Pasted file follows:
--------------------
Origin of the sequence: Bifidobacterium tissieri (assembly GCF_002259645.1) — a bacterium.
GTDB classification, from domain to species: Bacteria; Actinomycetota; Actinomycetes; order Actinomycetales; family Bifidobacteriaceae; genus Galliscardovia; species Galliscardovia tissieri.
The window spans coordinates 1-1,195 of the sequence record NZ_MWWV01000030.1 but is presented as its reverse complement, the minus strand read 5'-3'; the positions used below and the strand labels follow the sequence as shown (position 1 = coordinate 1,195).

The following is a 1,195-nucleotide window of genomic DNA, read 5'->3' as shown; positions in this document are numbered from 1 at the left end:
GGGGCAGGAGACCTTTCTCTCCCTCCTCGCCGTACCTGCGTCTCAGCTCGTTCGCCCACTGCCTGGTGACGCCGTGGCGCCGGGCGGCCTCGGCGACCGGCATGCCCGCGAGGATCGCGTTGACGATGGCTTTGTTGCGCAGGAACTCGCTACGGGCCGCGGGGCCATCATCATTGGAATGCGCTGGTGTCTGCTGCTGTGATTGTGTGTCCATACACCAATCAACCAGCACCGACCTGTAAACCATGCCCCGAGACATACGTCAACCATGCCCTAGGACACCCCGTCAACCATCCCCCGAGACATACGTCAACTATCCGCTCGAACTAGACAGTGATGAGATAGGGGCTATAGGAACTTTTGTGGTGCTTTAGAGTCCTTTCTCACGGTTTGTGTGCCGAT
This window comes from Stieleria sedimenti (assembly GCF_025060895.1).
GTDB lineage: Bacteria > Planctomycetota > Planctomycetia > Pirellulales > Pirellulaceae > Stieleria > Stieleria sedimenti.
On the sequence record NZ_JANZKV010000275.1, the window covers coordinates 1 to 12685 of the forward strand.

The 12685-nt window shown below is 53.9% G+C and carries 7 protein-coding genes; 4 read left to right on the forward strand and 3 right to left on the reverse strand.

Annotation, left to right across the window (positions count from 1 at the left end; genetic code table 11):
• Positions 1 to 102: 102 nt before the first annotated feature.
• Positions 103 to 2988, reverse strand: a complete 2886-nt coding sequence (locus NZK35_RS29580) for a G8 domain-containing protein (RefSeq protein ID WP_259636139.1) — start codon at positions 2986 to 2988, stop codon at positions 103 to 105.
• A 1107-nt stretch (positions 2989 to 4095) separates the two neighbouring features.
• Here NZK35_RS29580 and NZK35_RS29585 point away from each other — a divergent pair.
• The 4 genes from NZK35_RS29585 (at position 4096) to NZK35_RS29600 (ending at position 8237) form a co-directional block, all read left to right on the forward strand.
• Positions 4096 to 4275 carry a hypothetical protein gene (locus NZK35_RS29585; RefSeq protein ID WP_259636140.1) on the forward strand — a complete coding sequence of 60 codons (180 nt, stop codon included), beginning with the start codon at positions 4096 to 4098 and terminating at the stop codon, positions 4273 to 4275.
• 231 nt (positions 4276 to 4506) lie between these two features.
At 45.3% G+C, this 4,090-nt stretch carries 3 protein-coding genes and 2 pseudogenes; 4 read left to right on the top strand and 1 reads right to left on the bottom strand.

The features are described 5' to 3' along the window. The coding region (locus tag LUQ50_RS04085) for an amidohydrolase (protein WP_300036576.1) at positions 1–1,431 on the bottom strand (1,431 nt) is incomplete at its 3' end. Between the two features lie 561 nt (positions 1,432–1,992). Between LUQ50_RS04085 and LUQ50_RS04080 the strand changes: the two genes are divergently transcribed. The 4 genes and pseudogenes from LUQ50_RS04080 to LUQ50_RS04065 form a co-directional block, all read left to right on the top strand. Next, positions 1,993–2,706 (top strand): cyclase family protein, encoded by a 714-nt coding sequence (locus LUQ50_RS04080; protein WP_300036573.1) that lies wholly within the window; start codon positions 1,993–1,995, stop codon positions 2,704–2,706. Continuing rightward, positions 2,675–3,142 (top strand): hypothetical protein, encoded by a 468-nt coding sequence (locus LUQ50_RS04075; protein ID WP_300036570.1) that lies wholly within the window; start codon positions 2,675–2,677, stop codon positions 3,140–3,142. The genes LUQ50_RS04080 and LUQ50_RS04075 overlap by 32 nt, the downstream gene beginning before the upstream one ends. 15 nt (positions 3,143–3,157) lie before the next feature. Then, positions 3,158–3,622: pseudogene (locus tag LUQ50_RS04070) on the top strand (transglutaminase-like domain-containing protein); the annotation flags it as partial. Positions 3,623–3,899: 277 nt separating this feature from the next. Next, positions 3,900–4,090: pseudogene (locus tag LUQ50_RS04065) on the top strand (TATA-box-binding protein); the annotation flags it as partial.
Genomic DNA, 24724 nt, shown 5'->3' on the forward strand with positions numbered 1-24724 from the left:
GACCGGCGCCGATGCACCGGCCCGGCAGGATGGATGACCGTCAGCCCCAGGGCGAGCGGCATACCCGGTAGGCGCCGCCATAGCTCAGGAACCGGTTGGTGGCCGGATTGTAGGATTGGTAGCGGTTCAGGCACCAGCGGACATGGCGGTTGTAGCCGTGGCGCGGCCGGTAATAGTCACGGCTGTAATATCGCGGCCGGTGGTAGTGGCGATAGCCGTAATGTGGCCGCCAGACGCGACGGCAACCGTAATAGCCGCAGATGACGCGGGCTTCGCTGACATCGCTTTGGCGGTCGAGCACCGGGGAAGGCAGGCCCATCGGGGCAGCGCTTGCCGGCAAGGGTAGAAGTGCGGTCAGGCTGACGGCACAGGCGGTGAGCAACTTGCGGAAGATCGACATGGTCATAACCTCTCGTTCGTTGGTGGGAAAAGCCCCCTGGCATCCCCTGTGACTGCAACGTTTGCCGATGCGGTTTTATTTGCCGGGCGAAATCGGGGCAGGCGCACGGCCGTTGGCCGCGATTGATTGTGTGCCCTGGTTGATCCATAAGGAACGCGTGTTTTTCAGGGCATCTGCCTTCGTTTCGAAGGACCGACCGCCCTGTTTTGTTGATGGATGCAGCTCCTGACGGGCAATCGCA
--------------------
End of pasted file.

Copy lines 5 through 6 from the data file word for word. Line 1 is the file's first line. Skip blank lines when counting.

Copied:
GGGGCAGGAGACCTTTCTCTCCCTCCTCGCCGTACCTGCGTCTCAGCTCGTTCGCCCACTGCCTGGTGACGCCGTGGCGCCGGGCGGCCTCGGCGACCGGCATGCCCGCGAGGATCGCGTTGACGATGGCTTTGTTGCGCAGGAACTCGCTACGGGCCGCGGGGCCATCATCATTGGAATGCGCTGGTGTCTGCTGCTGTGATTGTGTGTCCATACACCAATCAACCAGCACCGACCTGTAAACCATGCCCCGAGACATACGTCAACCATGCCCTAGGACACCCCGTCAACCATCCCCCGAGACATACGTCAACTATCCGCTCGAACTAGACAGTGATGAGATAGGGGCTATAGGAACTTTTGTGGTGCTTTAGAGTCCTTTCTCACGGTTTGTGTGCCGAT
This window comes from Stieleria sedimenti (assembly GCF_025060895.1).